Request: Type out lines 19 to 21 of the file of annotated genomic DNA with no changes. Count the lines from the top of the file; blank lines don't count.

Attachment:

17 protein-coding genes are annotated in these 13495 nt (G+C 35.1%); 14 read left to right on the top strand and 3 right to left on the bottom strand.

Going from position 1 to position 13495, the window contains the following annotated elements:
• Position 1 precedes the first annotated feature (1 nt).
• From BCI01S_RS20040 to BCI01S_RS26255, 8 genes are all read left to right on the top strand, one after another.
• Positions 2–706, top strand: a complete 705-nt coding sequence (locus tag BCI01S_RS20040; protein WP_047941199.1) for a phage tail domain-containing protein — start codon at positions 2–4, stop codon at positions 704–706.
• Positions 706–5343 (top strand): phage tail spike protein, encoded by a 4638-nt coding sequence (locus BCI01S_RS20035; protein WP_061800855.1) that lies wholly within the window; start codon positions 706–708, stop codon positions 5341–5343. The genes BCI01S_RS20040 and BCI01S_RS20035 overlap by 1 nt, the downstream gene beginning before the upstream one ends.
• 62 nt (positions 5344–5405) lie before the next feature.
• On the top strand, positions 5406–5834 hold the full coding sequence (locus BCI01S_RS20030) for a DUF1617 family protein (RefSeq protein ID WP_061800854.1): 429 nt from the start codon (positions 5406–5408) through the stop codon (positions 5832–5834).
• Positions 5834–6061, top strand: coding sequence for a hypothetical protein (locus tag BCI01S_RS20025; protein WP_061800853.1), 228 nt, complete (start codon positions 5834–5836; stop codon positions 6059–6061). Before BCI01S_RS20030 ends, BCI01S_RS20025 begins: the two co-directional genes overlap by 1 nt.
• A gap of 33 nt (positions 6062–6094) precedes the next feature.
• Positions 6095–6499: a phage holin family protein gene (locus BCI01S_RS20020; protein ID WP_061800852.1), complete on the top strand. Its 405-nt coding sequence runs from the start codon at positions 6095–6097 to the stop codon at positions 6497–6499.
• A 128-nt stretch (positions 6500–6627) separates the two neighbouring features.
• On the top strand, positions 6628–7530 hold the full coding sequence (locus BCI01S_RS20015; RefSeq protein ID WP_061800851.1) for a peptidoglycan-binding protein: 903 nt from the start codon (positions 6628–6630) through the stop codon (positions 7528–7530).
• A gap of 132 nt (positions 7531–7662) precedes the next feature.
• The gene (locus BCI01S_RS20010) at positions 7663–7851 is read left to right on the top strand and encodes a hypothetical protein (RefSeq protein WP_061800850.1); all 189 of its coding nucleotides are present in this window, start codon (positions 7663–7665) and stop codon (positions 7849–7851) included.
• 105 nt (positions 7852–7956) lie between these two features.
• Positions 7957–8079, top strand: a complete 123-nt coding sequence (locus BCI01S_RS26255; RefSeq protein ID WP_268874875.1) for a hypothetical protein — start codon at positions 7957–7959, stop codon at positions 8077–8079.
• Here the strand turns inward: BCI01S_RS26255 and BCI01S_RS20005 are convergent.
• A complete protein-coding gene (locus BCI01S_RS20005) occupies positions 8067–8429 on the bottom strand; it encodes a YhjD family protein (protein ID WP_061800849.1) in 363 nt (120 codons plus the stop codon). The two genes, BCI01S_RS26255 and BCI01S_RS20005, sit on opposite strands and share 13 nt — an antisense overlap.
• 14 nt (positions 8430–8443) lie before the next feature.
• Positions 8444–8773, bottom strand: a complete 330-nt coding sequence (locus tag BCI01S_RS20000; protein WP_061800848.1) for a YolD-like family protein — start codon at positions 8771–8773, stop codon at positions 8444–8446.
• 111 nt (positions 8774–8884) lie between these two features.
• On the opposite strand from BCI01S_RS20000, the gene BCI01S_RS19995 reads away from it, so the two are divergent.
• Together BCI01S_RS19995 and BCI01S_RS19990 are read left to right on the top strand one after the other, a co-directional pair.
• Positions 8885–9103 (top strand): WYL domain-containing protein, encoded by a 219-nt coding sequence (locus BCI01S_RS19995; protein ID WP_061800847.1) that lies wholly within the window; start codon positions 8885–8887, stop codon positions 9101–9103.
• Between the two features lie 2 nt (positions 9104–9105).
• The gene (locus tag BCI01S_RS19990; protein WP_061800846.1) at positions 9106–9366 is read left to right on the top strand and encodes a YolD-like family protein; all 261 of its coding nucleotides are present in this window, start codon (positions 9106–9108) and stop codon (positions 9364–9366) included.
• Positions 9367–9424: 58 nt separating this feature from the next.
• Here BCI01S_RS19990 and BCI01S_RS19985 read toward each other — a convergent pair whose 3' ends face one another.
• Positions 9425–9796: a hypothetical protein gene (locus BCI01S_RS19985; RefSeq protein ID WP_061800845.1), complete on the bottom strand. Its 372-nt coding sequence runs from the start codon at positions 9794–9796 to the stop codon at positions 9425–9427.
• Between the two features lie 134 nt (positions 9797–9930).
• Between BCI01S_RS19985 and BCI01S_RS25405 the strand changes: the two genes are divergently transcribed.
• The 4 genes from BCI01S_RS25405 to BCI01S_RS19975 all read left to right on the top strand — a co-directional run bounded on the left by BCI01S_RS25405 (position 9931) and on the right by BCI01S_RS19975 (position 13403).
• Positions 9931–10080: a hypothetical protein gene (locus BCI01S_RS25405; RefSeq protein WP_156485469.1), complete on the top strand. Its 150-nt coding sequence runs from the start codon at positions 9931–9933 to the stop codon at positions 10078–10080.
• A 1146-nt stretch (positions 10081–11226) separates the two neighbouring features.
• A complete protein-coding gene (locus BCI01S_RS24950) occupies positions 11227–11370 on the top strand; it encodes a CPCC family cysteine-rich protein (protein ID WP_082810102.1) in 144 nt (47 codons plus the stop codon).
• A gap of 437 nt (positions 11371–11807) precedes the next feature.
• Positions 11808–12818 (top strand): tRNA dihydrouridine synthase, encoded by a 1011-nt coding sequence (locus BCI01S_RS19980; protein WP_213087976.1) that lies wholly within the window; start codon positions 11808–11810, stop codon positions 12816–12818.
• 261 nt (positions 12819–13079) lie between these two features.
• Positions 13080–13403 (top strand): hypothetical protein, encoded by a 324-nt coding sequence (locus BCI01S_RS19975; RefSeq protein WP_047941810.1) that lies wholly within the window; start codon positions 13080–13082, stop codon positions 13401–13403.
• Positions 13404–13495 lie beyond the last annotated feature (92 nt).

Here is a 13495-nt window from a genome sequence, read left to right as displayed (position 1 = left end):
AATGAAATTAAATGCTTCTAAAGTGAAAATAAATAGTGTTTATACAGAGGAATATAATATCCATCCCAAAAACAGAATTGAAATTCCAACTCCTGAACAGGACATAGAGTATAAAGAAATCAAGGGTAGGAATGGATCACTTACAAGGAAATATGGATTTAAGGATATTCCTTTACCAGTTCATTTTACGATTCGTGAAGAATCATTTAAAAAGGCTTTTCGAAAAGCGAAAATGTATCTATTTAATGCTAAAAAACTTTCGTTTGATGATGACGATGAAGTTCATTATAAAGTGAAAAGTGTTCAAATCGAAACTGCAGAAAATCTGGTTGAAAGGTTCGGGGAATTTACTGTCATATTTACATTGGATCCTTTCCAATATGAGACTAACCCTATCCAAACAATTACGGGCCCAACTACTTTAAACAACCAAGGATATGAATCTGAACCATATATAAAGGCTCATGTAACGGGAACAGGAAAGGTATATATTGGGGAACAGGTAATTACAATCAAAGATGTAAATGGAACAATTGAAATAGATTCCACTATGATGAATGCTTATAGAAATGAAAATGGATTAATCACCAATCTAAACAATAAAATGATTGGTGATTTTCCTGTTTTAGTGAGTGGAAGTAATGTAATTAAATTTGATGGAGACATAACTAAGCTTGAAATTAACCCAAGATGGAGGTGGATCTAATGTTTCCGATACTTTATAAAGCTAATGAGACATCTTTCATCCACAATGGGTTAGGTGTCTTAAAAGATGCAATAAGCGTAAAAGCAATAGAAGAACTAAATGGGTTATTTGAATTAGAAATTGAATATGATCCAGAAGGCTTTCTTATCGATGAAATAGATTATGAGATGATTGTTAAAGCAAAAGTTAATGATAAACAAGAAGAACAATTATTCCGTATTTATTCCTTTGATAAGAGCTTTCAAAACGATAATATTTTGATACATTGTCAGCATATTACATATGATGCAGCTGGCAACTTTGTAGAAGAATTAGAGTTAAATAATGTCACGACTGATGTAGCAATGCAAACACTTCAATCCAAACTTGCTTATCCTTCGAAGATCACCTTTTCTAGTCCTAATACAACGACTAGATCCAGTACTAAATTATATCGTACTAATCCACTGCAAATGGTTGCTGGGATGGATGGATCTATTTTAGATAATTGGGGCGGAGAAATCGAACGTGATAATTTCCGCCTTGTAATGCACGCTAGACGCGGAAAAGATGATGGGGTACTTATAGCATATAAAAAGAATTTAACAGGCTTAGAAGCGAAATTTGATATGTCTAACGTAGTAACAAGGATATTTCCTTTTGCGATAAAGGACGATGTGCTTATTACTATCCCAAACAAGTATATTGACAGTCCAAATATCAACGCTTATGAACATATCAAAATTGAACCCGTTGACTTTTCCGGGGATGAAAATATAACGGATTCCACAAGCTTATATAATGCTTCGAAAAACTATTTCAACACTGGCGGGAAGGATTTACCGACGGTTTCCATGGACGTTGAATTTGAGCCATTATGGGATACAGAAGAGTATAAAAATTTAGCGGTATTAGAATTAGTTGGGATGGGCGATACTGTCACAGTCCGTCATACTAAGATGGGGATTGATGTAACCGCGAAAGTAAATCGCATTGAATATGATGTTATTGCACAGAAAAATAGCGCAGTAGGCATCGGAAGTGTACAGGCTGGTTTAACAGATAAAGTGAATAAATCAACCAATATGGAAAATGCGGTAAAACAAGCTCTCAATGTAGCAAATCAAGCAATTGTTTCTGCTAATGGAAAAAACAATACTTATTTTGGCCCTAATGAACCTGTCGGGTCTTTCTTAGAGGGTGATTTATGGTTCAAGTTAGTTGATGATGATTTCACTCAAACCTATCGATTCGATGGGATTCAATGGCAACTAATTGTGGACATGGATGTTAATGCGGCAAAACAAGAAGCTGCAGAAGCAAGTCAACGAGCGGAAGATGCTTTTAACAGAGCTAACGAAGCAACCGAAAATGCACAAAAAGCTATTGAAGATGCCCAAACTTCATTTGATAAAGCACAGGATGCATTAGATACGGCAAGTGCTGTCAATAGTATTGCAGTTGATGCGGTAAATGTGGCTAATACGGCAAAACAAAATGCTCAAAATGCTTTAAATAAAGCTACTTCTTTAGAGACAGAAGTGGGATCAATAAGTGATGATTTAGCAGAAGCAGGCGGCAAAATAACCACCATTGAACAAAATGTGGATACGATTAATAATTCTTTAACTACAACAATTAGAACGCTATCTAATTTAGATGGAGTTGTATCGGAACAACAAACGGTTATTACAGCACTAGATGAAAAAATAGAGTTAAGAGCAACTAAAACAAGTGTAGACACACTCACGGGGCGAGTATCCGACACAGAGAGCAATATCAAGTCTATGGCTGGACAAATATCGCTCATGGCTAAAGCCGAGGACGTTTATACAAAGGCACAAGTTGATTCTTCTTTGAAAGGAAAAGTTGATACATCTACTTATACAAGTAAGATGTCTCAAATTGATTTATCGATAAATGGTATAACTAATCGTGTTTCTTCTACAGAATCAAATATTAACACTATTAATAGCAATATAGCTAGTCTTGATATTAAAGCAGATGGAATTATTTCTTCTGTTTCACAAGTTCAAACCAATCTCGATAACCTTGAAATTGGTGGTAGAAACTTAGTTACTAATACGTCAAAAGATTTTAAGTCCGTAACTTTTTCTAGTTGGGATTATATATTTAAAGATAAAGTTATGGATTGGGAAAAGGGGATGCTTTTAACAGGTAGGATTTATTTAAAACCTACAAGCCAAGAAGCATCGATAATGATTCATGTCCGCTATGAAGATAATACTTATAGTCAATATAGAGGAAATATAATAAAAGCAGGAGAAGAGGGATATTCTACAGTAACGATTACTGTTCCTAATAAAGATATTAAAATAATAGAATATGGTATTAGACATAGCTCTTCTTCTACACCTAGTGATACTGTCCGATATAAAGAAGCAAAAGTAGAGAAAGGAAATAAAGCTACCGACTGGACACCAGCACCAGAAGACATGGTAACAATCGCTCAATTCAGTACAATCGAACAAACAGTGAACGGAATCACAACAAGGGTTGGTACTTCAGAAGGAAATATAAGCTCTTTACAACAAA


• A complete protein-coding gene (locus BCI01S_RS20005) occupies positions 8067–8429 on the bottom strand; it encodes a YhjD family protein (protein ID WP_061800849.1) in 363 nt (120 codons plus the stop codon). The two genes, BCI01S_RS26255 and BCI01S_RS20005, sit on opposite strands and share 13 nt — an antisense overlap.
• 14 nt (positions 8430–8443) lie before the next feature.
• Positions 8444–8773, bottom strand: a complete 330-nt coding sequence (locus tag BCI01S_RS20000; protein WP_061800848.1) for a YolD-like family protein — start codon at positions 8771–8773, stop codon at positions 8444–8446.